Our days are filled with a wide range of collaborations. Be it playing a team sport, working in an office, or conducting research – we constantly collaborate with one another. These many collaborations are built upon an even wider range of individual contributions that ensure success. When collaborating, several factors might impact how we think about others’ contributions. For example, the amount of time spent on tasks, the type of contribution, and the quality of execution are among the leading factors that impact our satisfaction with others’ contributions. Once the work is complete, our experience of the collaborative process remains significant as the recognition of individual contributions comes into play, which could involve formal or informal praising, and/or monetary compensations, depending on the context.
From an ethical perspective, the way we act in, and think about collaborations demonstrate our values, virtues and principles. Our behavior in collaborative efforts shows how much we care about treating others fairly, how we think about justice in general or how grateful and respectful we are towards others’ abilities, talents and contributions.
Like all other collaboration types, academic collaborations are also prone to ethical issues, especially when it comes to recognizing contributions. Becoming co-authors of journal publications is the most common means of recognizing contributions in academia. However, with an increase of international collaborative research and an increase in the average number of authors per publication, ethical recognition of contributions in academic publications has become significantly more complicated. In the presence of more co-authors from different backgrounds and research areas conducting an array of completely different tasks, clarifying who should be an author and where in the byline each co-author should be listed becomes bewildering. In response, Mohammad Hosseini, Postdoctoral Scholar in the Department of Preventive Medicine, and Kristi Holmes, Professor of Preventive Medicine and Director of Galter Health Sciences Library, are leading the conceptual work to improve systems of academic recognition.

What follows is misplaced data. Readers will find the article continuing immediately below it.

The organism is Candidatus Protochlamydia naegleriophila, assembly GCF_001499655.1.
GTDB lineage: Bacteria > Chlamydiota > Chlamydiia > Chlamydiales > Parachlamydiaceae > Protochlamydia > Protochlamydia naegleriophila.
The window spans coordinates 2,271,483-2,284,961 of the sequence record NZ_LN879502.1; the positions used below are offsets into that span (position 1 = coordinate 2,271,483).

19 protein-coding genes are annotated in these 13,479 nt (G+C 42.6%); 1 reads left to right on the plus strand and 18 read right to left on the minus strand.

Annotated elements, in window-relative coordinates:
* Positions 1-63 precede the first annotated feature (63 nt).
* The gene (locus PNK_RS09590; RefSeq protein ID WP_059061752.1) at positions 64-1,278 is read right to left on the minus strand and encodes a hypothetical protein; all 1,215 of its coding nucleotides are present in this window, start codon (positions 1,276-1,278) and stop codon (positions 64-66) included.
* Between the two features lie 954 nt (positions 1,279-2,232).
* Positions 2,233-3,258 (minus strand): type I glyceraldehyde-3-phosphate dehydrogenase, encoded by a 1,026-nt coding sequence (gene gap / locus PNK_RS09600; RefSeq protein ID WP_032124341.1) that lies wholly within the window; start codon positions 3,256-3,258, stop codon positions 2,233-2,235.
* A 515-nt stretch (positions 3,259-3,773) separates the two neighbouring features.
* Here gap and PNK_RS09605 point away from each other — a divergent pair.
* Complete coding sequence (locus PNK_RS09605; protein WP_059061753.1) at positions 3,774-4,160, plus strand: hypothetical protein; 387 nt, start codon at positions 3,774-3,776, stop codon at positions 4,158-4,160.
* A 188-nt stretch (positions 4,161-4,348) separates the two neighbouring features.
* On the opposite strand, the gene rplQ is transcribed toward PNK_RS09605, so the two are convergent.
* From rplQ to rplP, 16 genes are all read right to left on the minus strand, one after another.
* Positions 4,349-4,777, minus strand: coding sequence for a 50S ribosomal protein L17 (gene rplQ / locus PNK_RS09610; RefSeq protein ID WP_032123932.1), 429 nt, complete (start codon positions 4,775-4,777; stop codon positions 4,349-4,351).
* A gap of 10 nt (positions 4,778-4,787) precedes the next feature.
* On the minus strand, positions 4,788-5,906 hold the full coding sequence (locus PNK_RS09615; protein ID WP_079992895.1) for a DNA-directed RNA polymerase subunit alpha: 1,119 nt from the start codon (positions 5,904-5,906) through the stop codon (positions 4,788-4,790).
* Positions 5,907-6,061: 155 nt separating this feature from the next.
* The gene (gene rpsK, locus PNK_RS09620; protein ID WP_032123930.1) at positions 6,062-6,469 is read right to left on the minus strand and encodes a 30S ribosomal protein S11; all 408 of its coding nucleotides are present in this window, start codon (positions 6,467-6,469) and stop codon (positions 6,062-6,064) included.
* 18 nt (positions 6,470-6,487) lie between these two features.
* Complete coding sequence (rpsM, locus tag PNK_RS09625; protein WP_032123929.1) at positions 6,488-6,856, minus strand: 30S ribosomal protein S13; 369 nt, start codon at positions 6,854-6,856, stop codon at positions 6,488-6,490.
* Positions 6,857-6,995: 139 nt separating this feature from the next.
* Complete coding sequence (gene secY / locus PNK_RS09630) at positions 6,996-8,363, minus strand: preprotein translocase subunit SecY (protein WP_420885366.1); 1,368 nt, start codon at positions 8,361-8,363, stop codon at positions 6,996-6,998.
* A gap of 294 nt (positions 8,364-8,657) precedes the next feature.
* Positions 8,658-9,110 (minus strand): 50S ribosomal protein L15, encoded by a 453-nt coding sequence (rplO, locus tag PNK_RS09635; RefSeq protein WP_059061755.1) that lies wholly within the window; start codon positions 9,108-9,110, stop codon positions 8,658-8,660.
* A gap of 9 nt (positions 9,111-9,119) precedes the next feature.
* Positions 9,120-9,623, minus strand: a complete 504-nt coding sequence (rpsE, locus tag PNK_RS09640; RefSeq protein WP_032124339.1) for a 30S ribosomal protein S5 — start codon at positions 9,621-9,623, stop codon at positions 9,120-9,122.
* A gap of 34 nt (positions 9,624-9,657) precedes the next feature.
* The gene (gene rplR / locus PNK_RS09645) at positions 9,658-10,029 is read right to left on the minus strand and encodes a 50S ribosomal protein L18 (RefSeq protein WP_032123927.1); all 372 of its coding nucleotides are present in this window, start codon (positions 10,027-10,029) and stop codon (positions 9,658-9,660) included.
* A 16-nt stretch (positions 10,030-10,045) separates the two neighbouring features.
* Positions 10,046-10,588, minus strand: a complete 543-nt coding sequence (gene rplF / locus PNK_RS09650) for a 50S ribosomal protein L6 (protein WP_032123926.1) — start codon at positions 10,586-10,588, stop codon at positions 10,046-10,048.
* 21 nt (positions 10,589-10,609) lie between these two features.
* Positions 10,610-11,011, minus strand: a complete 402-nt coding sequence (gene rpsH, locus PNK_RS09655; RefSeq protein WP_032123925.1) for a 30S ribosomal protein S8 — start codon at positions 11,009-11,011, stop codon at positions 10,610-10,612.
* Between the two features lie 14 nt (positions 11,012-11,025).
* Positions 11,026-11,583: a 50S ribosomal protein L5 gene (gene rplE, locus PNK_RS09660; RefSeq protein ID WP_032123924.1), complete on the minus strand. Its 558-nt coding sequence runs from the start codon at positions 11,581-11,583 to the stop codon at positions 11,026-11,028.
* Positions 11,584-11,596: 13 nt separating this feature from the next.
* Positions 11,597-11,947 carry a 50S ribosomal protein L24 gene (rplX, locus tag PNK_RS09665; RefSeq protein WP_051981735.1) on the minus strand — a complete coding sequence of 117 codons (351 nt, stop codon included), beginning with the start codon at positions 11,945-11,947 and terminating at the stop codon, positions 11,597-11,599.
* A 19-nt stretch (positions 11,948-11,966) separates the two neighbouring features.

By exploring Contributor Role Ontologies and Taxonomies (which provide standard lists of roles to recognize individual contributions to publications), their work aims to enhance transparency and consistency about the reporting of conducted tasks, improve fairer attribution of credit and responsibilities, and subsequently, better understand the roles and capacity needed to successfully complete work. In a recent article entitled “Evolution and Adoption of Contributor Role Ontologies and Taxonomies” published in the journal of Learned Publishing, an international team of experts led by Hosseini and Holmes offer suggestions to better acknowledge various contribution-types from different disciplines and improve adoption and integration of Contributor Role Ontologies and Taxonomies (Figure 1). Image at right: Figure 1: Strategies to improve user advocacy and adoption of Contributor Role Ontologies and Taxonomies.
These suggestions ensure that academic contributions are reflected accurately and ethically and that credit is given where credit is due. Incorporating contributor roles into the scholarly publication workflow can promote a more positive culture for team science and protect the integrity of research. This work fosters an inclusive environment and ultimately helps to recognize and sustain the range of interdisciplinary contributions required to drive modern collaborative research.
Learn more about the evolution and adoption of contributor role ontologies and taxonomies.
Updated: November 22, 2022